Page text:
MUMBAI: The United States is not going to put pressure on India to buy F-16 fighter jets or any other defence system, a senior US diplomat said here on Sunday.
United States Consul General in Mumbai Edgard Kagan said India has purchased more than USD 15 billion worth of American defence materials and the US is "very proud" of the expanding defence ties between the two countries.
Asked if there was a threat of the US imposing trade sanctions on India after its multi-billion deal with Russia for the S-400 air-defence system, he did not give a direct answer.
"The idea that the US is going to pressure India to buy the F-16 or any other system is not true. We believe that American military systems bring tremendous capability to India or any other country which buys that.
"But we recognise that India makes its decisions on its own grounds," he said in an interview here.
Kagan said it was important to recognise that decisions have consequences and India was very well aware where the US stands on a variety of issues. There are also matters that both countries can work closely to resolve, he said.
India recently concluded a USD 5 billion deal to buy the S-400 air defence missile system from Russia which could attract US sanctions under the Countering America's Adversaries Through Sanctions Act (CAATSA) instituted by the US Congress on arms purchases from Moscow.
American lawmakers, however, have allowed the possibility of a presidential waiver. Kagan said the US is "very proud" of the expanding defence partnership with India.
"The fact is that India has purchased over USD 15 billion worth of American defence materials and there hasn't been one hint of a scandal.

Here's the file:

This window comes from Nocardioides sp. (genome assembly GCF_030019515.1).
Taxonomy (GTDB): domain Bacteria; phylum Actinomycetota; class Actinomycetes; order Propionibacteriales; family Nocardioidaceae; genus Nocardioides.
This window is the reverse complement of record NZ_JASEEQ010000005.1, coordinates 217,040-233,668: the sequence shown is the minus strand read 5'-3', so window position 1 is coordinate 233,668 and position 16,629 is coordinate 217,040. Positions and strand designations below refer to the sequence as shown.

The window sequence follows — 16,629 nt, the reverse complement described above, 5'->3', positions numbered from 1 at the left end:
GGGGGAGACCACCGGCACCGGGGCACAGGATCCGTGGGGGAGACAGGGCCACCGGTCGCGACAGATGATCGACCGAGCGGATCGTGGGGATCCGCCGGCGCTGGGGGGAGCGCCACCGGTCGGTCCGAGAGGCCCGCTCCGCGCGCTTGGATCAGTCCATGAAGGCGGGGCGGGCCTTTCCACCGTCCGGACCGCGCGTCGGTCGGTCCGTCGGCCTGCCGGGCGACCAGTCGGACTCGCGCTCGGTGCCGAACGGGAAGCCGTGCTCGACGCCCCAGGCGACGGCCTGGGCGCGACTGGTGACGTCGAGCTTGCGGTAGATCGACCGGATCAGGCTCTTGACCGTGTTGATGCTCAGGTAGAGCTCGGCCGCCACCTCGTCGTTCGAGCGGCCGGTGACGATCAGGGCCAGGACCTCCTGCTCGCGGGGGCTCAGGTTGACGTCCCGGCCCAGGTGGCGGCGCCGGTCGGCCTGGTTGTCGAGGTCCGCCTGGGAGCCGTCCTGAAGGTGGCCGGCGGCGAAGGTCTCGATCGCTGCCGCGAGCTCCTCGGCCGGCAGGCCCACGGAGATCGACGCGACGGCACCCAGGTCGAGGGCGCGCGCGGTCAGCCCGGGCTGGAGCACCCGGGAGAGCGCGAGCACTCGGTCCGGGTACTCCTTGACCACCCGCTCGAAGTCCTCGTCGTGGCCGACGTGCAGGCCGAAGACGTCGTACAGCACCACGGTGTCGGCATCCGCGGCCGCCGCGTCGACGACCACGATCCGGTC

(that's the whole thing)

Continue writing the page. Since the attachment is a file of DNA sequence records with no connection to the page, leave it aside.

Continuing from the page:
"There hasn't been one suggestion of any impropriety and that's very significant. The American defence procurement are transparent... All details are published on the US site," he said.
This gives certainty to the people buying American products, the US consul general said.
"When you compare the track record of the C-17 purchases for instance, or C-130 purchases, which were all done on a budget, on time and in a very transparent way without a single hint of impropriety with many other defence procurement, the difference is quite striking," he said.
The C-17 and the C-130 are US-made cargo aircraft.
Asked about the Indian government directing social media platforms to take concrete steps to check the spread of rumours and messages inciting unrest, cyber crimes and other activities that could jeopardise national security, he said putting restrictions is no solution.
"I would be very concerned trying to restrict speech either on social media or anywhere else. The challenge is only to make sure that you understand the consequences of their actions. The solution to me can't be to control social media because inevitably the speech that we don't like also means trying to prevent the speech that brings change," he said.
Kagan said India has done very well since independence in terms of ensuring freedom of speech and having a free and vibrant press.
"If we start restricting people from social media its a very short stand. The important thing is to recognise people, need to take responsibility for what they do, to recognise the dangers and the risks of the abuse of this and we all have to recognise social media is like a knife we use," he said.
Kagan said if tools like social media are created to power our lives, inevitably the risk of cutting ourselves is higher.
"But I don't think it means we want a blunt knife or no knife at all," he said.